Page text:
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Gibraltar Rock preparing appeal to PA Supreme Court on latest legal setback to establish quarry

NEW HANOVER — Despite another legal setback, Gibraltar Rock’s 23-year effort to establish a rock quarry in the township continues, according to its longtime lawyer.

Last month, the legal efforts by the township and a citizens group to stop the quarry won an important victory when the Pennsylvania Commonwealth Court re-affirmed the rescinding of a crucial mining permit needed for quarrying to begin.

On June 27, that victory remained standing when Gibraltar Rock’s petition asking that same court to reconsider its decision was denied. The decision “was not unexpected,” said Stephen Harris, Gibraltar’s long-time lawyer.

So what happens now? Is the proposal dead?

Not exactly said Harris.

He agreed with Andrew Bellwoar, former New Hanover Township solicitor, who remains the township’s lead attorney on this case.

Barring any other legal victories for Gibraltar, in order to begin quarrying, “they need to start over on the permits, and it is reasonable to assume that before any permits are issued the (Pennsylvania Department of Environmental Protection) will require clean up of the Good Oil site.”

“That’s true,” said Harris. “And we’ve already begun work on that and specifically to address that (pollution) issue.”

The contamination of groundwater at the former Good’s Oil off Route 663 severely complicated an already complicated situation. Ultimately, the legal wrangling resulted in the admission that how the operations of a rock quarry adjacent to a pollution site would affect that pollution in both groundwater and surface water should have been part of the state’s consideration when the mining permits were first issued in 2005.

Of course, the contamination wasn’t discovered until 2011, but now that it has been, and is not yet cleaned-up, the state Department of Environmental Protection cannot ignore it when considering what will now be a brand-new mining permit application.

The issue is relevant because quarry operations would require the pumping of thousands of gallons of groundwater as the stone quarry digs deeper into the water table.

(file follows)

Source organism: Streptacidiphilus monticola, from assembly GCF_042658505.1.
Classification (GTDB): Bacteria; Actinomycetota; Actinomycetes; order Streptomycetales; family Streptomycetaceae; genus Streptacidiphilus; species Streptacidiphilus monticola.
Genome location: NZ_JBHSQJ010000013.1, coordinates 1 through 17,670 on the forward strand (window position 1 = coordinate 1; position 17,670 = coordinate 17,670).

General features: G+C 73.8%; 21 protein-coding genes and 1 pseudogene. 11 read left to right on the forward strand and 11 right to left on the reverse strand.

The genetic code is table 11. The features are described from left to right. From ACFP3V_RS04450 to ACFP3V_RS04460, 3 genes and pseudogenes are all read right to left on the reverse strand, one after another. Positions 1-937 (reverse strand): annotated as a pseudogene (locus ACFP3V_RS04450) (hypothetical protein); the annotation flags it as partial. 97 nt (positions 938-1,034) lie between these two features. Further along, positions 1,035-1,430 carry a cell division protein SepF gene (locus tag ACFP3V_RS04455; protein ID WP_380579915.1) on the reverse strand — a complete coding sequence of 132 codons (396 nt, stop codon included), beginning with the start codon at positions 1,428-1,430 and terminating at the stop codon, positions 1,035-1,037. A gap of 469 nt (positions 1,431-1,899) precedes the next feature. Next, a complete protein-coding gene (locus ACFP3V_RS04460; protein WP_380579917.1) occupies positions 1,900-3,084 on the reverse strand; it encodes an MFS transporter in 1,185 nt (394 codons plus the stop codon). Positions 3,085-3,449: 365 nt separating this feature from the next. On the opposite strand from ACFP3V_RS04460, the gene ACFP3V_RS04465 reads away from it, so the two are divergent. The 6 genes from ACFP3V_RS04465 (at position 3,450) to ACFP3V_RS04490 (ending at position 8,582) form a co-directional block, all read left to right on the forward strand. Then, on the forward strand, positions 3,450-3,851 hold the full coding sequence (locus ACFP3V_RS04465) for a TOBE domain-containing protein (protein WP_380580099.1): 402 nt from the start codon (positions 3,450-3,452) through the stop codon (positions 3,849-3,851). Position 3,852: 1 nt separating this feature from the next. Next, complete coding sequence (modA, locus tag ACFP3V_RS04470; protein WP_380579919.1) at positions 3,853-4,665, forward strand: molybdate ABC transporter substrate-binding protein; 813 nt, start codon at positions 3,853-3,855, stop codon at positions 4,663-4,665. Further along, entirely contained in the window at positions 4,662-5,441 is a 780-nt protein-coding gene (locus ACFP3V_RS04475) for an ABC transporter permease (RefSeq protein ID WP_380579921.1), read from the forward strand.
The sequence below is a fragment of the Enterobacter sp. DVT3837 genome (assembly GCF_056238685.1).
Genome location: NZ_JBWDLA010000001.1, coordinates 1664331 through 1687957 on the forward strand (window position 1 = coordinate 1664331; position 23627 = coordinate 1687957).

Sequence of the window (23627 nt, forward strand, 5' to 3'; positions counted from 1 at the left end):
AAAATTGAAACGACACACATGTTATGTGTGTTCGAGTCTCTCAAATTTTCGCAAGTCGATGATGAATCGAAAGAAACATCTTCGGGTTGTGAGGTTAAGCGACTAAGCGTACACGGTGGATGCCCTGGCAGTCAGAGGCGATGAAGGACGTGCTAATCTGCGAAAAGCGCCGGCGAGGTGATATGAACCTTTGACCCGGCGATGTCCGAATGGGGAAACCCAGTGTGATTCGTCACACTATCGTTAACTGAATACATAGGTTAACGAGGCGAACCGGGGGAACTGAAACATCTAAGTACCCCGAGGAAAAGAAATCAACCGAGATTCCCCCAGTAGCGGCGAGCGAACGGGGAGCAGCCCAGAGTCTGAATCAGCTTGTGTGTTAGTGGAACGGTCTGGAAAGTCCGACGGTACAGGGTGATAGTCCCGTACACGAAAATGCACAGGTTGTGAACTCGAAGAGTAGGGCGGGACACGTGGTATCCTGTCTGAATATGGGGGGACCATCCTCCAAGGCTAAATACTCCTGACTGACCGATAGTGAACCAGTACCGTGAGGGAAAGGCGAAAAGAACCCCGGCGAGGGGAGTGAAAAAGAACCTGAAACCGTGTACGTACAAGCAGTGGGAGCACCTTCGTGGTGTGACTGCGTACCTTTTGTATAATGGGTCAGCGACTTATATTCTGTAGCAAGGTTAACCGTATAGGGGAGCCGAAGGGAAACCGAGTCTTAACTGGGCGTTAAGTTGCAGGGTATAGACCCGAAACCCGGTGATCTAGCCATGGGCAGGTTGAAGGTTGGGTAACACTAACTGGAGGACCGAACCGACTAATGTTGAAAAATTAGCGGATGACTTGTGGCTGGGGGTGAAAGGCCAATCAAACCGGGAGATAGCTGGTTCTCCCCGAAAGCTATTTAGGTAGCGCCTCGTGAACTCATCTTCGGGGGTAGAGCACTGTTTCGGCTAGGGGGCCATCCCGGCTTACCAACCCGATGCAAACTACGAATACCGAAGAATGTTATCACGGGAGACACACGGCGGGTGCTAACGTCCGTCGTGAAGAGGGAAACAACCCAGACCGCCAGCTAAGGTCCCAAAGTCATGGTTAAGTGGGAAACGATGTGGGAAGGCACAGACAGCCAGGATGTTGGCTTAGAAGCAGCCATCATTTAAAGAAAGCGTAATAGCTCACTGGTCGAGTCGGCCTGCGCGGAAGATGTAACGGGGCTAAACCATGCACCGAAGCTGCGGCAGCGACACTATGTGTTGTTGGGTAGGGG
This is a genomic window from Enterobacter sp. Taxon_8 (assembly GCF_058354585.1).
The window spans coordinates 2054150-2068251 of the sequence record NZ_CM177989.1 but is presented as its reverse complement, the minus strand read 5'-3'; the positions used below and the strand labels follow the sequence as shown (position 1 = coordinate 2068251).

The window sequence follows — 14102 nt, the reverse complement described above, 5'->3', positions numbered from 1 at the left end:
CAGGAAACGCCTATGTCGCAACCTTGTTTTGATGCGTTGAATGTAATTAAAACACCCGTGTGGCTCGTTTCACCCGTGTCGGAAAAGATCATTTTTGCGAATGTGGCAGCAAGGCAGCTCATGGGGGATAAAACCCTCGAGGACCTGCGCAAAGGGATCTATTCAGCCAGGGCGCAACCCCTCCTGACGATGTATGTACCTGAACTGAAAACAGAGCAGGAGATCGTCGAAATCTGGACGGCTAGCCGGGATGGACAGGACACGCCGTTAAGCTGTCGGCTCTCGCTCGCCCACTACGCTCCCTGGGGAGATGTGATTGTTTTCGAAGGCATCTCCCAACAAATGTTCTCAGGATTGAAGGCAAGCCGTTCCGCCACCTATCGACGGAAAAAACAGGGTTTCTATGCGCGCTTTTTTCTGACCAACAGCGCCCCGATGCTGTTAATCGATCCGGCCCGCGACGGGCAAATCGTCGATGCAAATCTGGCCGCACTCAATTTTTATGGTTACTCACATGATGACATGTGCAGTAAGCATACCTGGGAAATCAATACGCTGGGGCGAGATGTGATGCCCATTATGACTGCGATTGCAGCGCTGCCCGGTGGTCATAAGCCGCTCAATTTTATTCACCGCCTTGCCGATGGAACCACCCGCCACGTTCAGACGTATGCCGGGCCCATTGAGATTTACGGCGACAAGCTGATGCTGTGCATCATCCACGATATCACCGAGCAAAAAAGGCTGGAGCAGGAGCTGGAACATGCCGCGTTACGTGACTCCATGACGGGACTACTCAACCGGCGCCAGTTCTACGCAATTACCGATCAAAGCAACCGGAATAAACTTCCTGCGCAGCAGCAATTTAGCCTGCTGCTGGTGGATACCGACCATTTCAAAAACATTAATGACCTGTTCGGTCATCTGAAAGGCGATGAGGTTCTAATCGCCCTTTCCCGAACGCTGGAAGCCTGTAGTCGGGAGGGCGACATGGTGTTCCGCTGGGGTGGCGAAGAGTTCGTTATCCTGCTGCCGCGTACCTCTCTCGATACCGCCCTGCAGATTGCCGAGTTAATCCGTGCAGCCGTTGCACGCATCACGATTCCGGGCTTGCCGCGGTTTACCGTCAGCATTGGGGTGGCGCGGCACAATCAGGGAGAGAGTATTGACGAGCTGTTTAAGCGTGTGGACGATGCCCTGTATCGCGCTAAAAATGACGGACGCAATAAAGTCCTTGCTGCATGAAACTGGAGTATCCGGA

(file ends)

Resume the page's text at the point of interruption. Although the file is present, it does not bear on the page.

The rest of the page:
The impact a proposed expansion of the Gibraltar Rock Quarry would have on groundwater pollution at the adjacent lot, once owned by Good's Oil Co., is central to the issuing of a state mining permit.
TIM GRUBER

The impact a proposed expansion of the Gibraltar Rock Quarry would have on groundwater pollution at the adjacent lot, once owned by Good’s Oil Co., is central to the issuing of a state mining permit.

The plan calls for treating and dumping (potentially contaminated) water that seeps into the pit into a tributary of Swamp Creek, which, is in turn, a tributary of Perkiomen Creek, a public drinking water source.

But while Gibraltar navigates the question of how to clean-up the Good’s Oil site, and clean it quickly, Harris has undertaken another legal gambit.

He has appealed again to the Pennsylvania Supreme Court, a place this issue has been litigated before, but this time with a new twist.

Gibraltar had presented a study and expert witnesses that concluded mining at the site would not draw polluted groundwater any closer. But during testimony in 2020, employees of DEP’s mining office in Pottsville “admitted had they learned of ” the township experts’ criticisms of the Gibraltar analysis, “they would have required (Gibraltar) to respond before rendering their (permit renewal) decision.”

The township had their expert’s information for about six months but did not share it, said Harris. Instead “they weaponized it” by holding it back so they could use it in court, Harris said Tuesday.

“The township did not act in good faith,” he said.

Harris conceded that he already brought this information to the Supreme Court “in my brief, but the court did not comment on it.” Now, he hopes to build a new argument around this set of circumstances.

Will it work?

“Well, if you’re a glass-is-half-empty kind of person, you might conclude that (the court) did not comment on it because they did not think it had any merit, or was irrelevant,” Harris said. “But I’m a glass-is-half-full kind of person and I interpret that to mean (the court) did not consider it and we mean to ask them to.”


Source: Berkshire mont

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